The Luba people or Baluba are an ethno-linguistic group indigenous to the south-central region of the Democratic Republic of the Congo. The majority of them live in this country, residing mainly in Katanga, Kasai and Maniema. The Baluba Tribe consist of many sub-groups or clans who speak various dialects of Luba (e.g. Kiluba, Tshiluba) and other languages, such as Swahili.
|c. 7 million|
|Regions with significant populations|
|Democratic Republic of the Congo|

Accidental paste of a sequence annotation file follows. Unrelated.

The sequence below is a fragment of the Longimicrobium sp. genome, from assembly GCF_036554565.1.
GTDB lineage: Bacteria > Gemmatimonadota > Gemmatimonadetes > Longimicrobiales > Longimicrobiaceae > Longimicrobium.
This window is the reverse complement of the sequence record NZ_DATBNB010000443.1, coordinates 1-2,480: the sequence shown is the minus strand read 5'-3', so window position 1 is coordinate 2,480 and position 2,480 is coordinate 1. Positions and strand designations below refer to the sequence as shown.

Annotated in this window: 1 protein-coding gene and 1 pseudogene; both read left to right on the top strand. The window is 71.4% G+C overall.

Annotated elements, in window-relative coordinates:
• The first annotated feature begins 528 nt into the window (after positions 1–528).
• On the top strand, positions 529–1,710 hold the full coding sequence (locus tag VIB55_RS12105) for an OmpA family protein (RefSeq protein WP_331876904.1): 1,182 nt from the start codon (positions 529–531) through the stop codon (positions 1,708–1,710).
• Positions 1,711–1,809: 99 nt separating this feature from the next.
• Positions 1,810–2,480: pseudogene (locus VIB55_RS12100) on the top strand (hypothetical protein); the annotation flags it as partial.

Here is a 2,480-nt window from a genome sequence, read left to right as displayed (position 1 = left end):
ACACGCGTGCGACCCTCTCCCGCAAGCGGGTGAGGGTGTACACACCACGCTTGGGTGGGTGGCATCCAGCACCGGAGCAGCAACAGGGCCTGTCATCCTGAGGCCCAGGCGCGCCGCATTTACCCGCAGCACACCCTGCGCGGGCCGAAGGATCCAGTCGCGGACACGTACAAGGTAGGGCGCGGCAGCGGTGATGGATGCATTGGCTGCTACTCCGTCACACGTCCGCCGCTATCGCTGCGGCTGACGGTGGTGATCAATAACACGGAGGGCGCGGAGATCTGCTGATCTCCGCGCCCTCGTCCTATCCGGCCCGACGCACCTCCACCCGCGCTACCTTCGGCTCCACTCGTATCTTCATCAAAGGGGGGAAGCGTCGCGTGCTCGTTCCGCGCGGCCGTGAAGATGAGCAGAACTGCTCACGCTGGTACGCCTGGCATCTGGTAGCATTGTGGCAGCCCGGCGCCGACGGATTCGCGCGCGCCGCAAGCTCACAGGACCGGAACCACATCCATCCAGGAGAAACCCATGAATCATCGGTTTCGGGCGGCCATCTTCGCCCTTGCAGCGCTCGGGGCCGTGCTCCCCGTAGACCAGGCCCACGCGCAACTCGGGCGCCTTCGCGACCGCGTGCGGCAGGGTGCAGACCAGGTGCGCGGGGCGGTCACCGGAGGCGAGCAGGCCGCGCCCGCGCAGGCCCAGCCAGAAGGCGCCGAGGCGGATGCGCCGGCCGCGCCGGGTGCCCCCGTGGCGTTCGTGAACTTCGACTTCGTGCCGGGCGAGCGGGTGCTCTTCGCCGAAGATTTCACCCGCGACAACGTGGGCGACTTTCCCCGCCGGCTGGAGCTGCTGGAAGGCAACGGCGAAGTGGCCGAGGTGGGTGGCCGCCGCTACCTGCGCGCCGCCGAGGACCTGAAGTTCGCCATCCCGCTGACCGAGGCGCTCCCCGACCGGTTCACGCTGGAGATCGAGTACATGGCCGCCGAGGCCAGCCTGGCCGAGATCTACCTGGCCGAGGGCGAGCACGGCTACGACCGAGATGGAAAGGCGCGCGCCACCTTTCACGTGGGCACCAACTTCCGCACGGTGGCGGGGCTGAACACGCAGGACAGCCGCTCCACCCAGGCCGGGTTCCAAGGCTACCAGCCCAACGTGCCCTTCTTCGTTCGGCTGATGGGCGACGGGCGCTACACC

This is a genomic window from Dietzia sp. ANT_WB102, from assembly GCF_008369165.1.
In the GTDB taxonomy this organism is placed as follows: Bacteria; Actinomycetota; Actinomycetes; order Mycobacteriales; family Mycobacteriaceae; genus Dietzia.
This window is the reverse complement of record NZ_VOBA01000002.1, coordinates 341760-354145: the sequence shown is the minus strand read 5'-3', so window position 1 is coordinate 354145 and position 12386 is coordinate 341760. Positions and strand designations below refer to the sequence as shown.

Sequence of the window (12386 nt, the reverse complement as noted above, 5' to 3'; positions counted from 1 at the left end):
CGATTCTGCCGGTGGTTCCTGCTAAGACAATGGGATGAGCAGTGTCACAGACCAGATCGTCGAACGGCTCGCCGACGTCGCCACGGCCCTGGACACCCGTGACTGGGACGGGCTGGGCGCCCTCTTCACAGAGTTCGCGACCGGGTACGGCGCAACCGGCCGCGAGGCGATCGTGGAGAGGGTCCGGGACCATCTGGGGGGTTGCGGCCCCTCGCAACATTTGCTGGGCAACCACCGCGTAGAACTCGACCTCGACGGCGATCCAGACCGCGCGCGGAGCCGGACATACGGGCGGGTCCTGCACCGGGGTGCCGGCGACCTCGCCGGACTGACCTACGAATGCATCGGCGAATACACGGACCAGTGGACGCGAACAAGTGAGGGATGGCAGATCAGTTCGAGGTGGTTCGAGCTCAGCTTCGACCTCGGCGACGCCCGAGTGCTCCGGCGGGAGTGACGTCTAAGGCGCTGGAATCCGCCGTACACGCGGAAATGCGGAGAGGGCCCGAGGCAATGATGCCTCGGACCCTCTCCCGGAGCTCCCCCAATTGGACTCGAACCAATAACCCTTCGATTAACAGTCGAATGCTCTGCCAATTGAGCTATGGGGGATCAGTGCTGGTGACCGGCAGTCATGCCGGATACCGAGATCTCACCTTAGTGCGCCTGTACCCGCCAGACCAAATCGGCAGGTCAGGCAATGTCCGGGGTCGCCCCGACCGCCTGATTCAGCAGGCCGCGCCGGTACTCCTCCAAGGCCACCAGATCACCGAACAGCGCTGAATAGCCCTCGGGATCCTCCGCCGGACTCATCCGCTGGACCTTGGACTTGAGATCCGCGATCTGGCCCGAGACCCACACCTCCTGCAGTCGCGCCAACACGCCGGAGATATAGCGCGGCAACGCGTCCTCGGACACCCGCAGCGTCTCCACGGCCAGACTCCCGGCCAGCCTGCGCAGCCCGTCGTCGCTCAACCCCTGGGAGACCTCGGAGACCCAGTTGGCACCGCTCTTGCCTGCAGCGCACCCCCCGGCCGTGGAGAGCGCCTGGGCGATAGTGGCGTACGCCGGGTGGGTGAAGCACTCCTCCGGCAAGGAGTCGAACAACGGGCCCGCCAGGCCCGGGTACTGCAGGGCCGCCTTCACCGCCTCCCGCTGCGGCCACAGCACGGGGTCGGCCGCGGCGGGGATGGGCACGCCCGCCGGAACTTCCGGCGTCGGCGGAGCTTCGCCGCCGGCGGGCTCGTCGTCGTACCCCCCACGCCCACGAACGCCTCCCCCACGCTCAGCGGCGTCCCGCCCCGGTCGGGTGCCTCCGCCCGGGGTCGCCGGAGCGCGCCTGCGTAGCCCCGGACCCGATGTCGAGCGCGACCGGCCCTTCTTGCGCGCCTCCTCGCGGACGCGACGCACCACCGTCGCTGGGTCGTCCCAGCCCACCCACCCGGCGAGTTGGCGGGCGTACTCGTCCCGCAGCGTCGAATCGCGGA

|Luba languages (Kiluba and Tshiluba); Swahili; French|
|Christianity, African Traditional Religion, Bantu Mythology|
|Related ethnic groups|
|other Bantu peoples|
|Language||Kiluba and Tshiluba|
The Baluba developed a society and culture by about the 400s CE, later developing a well-organised community in the Upemba Depression known as the Baluba in Katanga confederation. Luba society consisted of miners, smiths, woodworkers, potters, crafters, and people of various other professions. Their success and wealth grew greatly over time, but this also caused their gradual decline to marauding bands of slavers, robbers, and terrorists from among Portuguese and Omani led or influenced invasions.